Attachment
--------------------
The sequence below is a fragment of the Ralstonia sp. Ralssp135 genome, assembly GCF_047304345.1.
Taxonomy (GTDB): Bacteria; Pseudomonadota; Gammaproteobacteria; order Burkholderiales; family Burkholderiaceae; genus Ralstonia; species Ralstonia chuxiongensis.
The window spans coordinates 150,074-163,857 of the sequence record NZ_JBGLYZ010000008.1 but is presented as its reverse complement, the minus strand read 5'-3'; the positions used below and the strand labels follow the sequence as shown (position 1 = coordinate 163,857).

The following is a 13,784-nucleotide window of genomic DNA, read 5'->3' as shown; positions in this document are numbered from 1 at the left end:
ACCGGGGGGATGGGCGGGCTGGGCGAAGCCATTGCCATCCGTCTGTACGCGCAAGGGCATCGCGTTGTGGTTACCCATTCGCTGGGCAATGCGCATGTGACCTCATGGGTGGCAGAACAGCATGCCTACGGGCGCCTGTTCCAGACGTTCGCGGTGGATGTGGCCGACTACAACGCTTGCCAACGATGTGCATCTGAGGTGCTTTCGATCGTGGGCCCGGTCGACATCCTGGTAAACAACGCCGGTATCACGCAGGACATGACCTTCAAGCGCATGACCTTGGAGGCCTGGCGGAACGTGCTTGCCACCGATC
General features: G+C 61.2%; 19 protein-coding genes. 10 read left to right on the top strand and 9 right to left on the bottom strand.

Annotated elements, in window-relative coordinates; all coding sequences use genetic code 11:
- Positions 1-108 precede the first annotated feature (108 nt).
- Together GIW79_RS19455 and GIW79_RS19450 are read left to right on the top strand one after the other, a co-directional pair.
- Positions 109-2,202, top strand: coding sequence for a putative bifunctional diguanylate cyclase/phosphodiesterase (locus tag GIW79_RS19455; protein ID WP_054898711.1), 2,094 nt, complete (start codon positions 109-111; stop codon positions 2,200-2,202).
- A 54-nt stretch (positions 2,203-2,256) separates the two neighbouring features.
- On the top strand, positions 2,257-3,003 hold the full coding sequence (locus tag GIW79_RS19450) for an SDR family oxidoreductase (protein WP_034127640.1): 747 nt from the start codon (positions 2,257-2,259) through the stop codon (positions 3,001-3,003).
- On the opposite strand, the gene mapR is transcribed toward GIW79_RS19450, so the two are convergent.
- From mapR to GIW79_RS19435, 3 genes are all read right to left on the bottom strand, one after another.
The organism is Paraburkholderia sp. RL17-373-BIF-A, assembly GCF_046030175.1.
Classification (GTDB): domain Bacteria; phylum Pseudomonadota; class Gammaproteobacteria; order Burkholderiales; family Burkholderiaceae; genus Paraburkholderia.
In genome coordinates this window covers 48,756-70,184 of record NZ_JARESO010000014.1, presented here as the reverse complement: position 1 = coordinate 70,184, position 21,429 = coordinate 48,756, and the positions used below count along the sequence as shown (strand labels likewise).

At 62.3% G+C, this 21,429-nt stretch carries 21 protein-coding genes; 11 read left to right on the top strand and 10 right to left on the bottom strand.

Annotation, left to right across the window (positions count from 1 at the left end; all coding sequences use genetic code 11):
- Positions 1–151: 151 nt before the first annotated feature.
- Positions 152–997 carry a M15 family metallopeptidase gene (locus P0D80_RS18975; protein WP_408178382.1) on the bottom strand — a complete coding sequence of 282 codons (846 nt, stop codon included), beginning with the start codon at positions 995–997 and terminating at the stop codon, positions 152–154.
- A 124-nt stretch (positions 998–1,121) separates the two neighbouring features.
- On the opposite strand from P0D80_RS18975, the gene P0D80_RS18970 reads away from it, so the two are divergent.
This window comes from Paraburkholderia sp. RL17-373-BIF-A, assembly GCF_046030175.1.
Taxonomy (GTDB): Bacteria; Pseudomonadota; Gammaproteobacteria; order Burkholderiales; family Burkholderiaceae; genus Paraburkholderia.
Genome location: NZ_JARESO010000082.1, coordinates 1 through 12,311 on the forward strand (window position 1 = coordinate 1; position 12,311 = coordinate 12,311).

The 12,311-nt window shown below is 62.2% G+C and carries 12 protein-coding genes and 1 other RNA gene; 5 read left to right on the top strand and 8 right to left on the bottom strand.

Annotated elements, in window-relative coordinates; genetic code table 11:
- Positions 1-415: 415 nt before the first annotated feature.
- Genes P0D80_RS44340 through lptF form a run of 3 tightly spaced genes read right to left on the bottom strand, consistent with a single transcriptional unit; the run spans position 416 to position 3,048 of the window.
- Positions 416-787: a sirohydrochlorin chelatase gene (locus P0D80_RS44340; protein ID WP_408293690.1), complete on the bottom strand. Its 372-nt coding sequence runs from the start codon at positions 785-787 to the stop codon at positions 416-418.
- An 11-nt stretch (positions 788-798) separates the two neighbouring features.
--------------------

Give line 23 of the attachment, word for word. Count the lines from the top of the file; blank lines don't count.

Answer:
- On the opposite strand from P0D80_RS18975, the gene P0D80_RS18970 reads away from it, so the two are divergent.